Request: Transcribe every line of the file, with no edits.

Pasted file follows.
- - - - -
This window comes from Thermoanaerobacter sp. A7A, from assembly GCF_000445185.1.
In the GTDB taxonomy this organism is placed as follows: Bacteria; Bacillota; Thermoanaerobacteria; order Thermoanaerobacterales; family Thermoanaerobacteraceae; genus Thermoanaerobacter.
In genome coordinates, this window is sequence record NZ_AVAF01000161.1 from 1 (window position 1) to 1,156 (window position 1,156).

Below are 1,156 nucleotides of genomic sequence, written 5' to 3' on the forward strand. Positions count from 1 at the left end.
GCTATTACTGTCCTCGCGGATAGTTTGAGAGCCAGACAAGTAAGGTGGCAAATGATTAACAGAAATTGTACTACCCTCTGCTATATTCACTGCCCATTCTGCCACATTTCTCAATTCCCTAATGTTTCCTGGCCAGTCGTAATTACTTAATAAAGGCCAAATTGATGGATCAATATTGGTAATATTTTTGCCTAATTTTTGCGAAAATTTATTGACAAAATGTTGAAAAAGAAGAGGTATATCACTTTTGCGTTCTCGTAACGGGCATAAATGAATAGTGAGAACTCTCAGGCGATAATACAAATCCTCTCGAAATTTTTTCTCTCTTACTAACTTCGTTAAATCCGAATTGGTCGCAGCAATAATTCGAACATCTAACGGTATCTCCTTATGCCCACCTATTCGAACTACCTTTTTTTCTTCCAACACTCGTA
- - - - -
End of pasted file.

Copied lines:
This window comes from Thermoanaerobacter sp. A7A, from assembly GCF_000445185.1.
In the GTDB taxonomy this organism is placed as follows: Bacteria; Bacillota; Thermoanaerobacteria; order Thermoanaerobacterales; family Thermoanaerobacteraceae; genus Thermoanaerobacter.
In genome coordinates, this window is sequence record NZ_AVAF01000161.1 from 1 (window position 1) to 1,156 (window position 1,156).

Below are 1,156 nucleotides of genomic sequence, written 5' to 3' on the forward strand. Positions count from 1 at the left end.
GCTATTACTGTCCTCGCGGATAGTTTGAGAGCCAGACAAGTAAGGTGGCAAATGATTAACAGAAATTGTACTACCCTCTGCTATATTCACTGCCCATTCTGCCACATTTCTCAATTCCCTAATGTTTCCTGGCCAGTCGTAATTACTTAATAAAGGCCAAATTGATGGATCAATATTGGTAATATTTTTGCCTAATTTTTGCGAAAATTTATTGACAAAATGTTGAAAAAGAAGAGGTATATCACTTTTGCGTTCTCGTAACGGGCATAAATGAATAGTGAGAACTCTCAGGCGATAATACAAATCCTCTCGAAATTTTTTCTCTCTTACTAACTTCGTTAAATCCGAATTGGTCGCAGCAATAATTCGAACATCTAACGGTATCTCCTTATGCCCACCTATTCGAACTACCTTTTTTTCTTCCAACACTCGTA